Servant Leadership

“So they sent their sister Rebekah on her way, along with her nurse, and Abraham’s servant and his men.” Genesis 24:59

Now Deborah, Rebekah’s nurse died and was buried under the oak below Bethel.  So it was named Allon Bacuth (oak of weeping).”  Genesis 35:8

When I was a pilgrim on my first Lutheran Via de Cristo weekend, I was quite excited to be assigned to sit at the table of Deborah.  After all, everyone has heard of Deborah, right?  Deborah, the warrior, Deborah, the woman who was famous as a leader in a patriarchal society.  What a role model!  Who wouldn’t be honored to sit at her table?

However, my bubble was burst when I read the name card on the center of our table more closely.  I discovered that I was not sitting at the table of Deborah the judge–I was sitting at the table of Deborah, the nursemaid.  You probably don’t even know who she is — I didn’t.  She is mentioned only twice in the Bible, and only once by name.  Frankly, I was disappointed.  I resolved that secretly, I would continue to think of my table as the table of Deborah the judge.

In the years since my weekend, I’ve had time to rethink that position.  I’ve read the two references to Deborah and what comes between them.  Do you realize that Deborah served Rebekah and her family for over eighty years?  She must have been greatly loved and greatly mourned for her death to be noted at all.  She was buried with honor under a venerable oak, symbol of long life.

When I think about it, I realize that as a leader, I’m a lot more like Deborah the nursemaid than Deborah the judge–in fact most Christians are.  We may not be famous, but we can be faithful servants and examples to those around us.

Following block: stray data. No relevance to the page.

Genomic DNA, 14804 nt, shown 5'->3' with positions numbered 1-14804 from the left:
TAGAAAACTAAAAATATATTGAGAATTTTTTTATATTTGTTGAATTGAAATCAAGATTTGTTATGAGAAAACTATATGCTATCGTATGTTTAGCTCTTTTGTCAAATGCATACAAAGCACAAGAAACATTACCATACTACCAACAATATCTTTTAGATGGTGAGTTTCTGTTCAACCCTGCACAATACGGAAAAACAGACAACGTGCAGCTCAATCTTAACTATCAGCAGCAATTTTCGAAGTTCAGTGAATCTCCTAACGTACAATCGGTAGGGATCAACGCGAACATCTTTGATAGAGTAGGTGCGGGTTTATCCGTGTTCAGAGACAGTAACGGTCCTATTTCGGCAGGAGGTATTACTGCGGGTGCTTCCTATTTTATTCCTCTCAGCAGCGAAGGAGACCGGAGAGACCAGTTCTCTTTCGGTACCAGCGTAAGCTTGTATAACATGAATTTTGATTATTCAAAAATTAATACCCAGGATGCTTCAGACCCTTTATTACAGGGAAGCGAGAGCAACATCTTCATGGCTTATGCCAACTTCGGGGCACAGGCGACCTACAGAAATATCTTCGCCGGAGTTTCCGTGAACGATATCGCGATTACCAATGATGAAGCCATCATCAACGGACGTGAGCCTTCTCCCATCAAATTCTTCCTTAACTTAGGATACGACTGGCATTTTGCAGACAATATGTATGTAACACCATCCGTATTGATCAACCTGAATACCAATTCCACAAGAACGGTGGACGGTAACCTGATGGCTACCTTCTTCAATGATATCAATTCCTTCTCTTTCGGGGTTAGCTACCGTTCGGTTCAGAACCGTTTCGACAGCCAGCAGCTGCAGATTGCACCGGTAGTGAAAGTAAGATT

Remembering to be Humble

“So they sent their sister Rebekah on her way, along with her nurse and Abraham’s servant and his men.”  Genesis 24:59

“Now Deborah, Rebekah’s nurse died and was buried under the oak below Bethel.  So it was named Allon Bacuth (oak of weeping).”  Genesis 35:8

I was quite excited on the first full day of the Via de Cristo weekend I attended many years ago, to be assigned to sit at the table of Deborah.  After all, everyone has heard of Deborah, right?  Deborah, the judge;  Deborah, the warrior;  Deborah, the woman who was famous as a leader in a patriarchal society.  What a role model!  Who wouldn’t be honored to sit at a table named after her?

But my bubble burst when I read the card on the center of the table closely.  I discovered that I was not sitting at the table of Deborah the Judge–I was sitting at the table of Deborah the nursemaid.  You probably don’t know who she is — I sure didn’t.  She is only mentioned twice in the Bible (see the verses above), and only once by name.  Frankly, I was disappointed.  I resolved that secretly, I would continue to think of my table as the table of the “famous” Deborah.

In the years since that weekend retreat, I’ve come to rethink that position.  I’ve read the two references to “my” Deborah and what comes between them.  Do you realize that Deborah served Rebekah and her family for over eighty years?  She must have been greatly loved and greatly mourned for her death to be noted at all.  She was buried with honor under a venerable oak, symbol of long life.

If I am honest, I must admit that I’m a lot more like Deborah the nursemaid than Deborah the judge–in fact most of us are.  We may not be the star of the story, but we can be humble, faithful servants to the people around us.

Image result for images of deborah the nursemaid in the Bible